The agricultural industry is currently one of the most valuable and important industries globally. Without the agricultural industry progressing and flourishing, the world will experience a plague of famine, starvation, death, and other horrible occurrences.
As a result, several advancements and developments have to be made to the agricultural industry to ensure it is able to cater to the growing needs of the population. One of the ways to ensure the agricultural industry remains relevant and flourishing is the introduction of Integrated Pest Management (IPM).
What is Integrated Pest Management?
Integrated Pest Management is the process of minimizing the damages caused by pests to agricultural products with little risk to humans and the environment. It is a system used to manage and eliminate all kinds of pests in every location, urban areas, wildland, natural areas, and agricultural areas.
Integrated Pest Management is an ecosystem-based strategy that focuses on preventing the activities of pests and their damage for a long time by combining various techniques, including habitat manipulation, biological control, use of resistant varieties, and cultural practices modification.
Integrated Pest Management programs utilize recent and comprehensive information on the lifecycle of pests and their activities to develop effective ways of curbing them by combining different pest control methods with the least possible threat to humans, property, and the environment.
IPM is not used for only agricultural settings; it can also be used for non-agricultural settings like home, workplace, and gardens. The “Integrated” in IBM refers to the harmonious use of various methods to control pests activities.
The “Pest” refers to any organism whose activity is detrimental to humans. The “Management” is the set of decisions that make up the plan to control pests. So, when you bring these three words together, you get a glimpse into what IBM stands for. Before we go further, we will look at pests.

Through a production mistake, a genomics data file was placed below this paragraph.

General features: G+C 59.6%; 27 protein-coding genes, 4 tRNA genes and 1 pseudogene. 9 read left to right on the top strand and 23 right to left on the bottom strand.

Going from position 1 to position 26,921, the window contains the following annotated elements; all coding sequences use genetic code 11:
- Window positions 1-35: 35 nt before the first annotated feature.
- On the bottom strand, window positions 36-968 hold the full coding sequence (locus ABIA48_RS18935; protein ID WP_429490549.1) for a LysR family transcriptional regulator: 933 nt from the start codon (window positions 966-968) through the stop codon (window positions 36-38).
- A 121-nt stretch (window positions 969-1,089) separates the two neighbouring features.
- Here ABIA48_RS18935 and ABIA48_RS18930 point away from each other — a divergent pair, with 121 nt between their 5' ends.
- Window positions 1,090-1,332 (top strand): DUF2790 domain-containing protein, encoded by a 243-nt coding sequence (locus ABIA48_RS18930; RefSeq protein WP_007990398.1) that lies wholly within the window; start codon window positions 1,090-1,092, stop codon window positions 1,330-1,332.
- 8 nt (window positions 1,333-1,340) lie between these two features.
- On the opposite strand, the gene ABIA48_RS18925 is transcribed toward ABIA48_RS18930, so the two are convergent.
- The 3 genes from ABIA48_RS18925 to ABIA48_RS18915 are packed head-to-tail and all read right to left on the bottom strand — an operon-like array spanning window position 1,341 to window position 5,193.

A pest is an organism whose activity causes damage or interferes with plants in fields, wildlands, orchards, landscapes, homes, and other structures. A pest is also an organism that can negatively impact the health of a human or an animal; pests may transmit disease or be a nuisance.
Pests can either be vertebrae (rodents, birds, and mammals), plants (weed), pathogens (virus, bacteria, fungus), invertebrae (tick, insect, snail, mite), or nematodes. These organisms cause diseases or their activities can harm the quality of water, animal life, and other parts of the ecosystem.
How Does Integrated Pest Management Work?
Integrated Pest Management is focused on managing the ecosystem to prevent long-term pets damages. Implementing IPM is the best way to eliminate pests and their hazardous activities; the crops are healthy enough to repel and withstand pest attacks and are also resistant to diseases and infections.
The previous pest prevention methods have been effective but also harmful to the environment and human health. But with IPM, pests are eradicated, and no damage is caused to the environment.
In determining the best Integrated Pest Management System to use, the first thing is to monitor and identify the pest. Monitoring involves checking the area (landscape, field, building, or forest) to identify the pests there, the total number of pests, and the extent of damage caused.
It is important to identify the pest present because only then can you know if the pest is or will be a problem and the best IPM strategy to curb it. After identifying the pest and estimating the biological and environmental damage, you can decide if it can be tolerated or must be controlled.
There are four steps involved in implementing Integrated Pest Management; they are; identifying and monitoring pests, setting action thresholds, prevention, and control. We will look at these steps.
1. Identifying And Monitoring Pests
We talked about this step earlier; it involves identifying the pests in the area to determine the best pest control method. Not all weeds, insects, and living organisms are harmful and require control. Identification and monitoring eradicate pesticides when it is not needed or using the wrong pesticide.